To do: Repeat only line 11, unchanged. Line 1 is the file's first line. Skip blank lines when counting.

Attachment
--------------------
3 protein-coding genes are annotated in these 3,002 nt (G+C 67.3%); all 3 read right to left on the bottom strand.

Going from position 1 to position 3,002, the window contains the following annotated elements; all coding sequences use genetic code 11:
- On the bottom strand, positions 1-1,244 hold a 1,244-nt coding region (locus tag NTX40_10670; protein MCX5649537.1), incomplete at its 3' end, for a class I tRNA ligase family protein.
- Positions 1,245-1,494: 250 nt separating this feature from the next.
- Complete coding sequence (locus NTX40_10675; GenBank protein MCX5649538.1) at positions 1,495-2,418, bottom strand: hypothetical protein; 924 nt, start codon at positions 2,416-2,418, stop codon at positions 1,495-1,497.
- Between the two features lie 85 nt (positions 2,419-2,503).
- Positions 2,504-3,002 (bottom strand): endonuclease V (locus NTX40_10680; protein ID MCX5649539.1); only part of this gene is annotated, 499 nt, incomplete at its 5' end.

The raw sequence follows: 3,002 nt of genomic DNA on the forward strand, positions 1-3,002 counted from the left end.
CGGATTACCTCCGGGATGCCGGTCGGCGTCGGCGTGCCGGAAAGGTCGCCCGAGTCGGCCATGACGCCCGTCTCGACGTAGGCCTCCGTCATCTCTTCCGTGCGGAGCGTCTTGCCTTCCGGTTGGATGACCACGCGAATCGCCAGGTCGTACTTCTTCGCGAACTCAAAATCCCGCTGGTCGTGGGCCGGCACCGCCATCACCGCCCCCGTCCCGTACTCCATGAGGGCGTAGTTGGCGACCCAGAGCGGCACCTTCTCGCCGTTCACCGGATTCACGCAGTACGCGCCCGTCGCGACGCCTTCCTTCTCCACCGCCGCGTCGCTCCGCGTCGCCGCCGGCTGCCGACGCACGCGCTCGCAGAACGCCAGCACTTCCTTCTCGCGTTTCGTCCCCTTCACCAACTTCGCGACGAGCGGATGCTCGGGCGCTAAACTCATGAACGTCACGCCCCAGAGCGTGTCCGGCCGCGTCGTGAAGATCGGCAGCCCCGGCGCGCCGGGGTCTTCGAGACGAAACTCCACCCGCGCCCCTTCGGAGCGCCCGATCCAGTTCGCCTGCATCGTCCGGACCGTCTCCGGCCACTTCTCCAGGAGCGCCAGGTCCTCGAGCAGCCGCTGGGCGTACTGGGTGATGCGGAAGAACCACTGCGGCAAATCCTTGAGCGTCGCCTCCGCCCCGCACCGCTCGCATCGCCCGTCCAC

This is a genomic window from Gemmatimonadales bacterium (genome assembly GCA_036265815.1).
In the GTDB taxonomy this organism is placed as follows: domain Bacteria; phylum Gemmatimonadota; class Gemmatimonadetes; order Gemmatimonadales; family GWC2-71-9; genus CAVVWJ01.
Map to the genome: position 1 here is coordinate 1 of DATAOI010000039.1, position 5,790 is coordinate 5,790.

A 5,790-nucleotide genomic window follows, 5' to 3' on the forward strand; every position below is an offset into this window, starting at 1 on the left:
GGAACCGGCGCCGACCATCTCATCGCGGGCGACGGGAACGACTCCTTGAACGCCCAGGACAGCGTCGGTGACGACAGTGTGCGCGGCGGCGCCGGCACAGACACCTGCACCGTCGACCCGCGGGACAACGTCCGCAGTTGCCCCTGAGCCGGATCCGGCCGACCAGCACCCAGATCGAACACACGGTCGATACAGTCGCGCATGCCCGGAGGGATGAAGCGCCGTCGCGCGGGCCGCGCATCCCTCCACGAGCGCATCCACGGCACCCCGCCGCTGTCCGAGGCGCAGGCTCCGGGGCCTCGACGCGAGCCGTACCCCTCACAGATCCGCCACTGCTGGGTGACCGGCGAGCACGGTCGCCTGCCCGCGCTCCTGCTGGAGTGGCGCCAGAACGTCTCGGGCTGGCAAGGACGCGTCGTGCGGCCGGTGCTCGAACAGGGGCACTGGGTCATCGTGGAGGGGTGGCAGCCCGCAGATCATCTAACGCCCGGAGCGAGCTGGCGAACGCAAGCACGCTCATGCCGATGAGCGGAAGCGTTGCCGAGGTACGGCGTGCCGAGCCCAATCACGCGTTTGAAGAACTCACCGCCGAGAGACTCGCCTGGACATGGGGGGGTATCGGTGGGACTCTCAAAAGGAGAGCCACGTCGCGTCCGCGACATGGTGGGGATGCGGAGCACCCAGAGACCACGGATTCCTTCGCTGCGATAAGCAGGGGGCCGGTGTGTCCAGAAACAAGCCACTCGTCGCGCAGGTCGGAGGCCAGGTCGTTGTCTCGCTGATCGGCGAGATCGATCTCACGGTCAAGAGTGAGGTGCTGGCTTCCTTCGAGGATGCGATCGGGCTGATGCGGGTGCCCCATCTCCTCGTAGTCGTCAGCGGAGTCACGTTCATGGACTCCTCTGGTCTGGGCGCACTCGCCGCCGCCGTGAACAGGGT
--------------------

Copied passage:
In the GTDB taxonomy this organism is placed as follows: domain Bacteria; phylum Gemmatimonadota; class Gemmatimonadetes; order Gemmatimonadales; family GWC2-71-9; genus CAVVWJ01.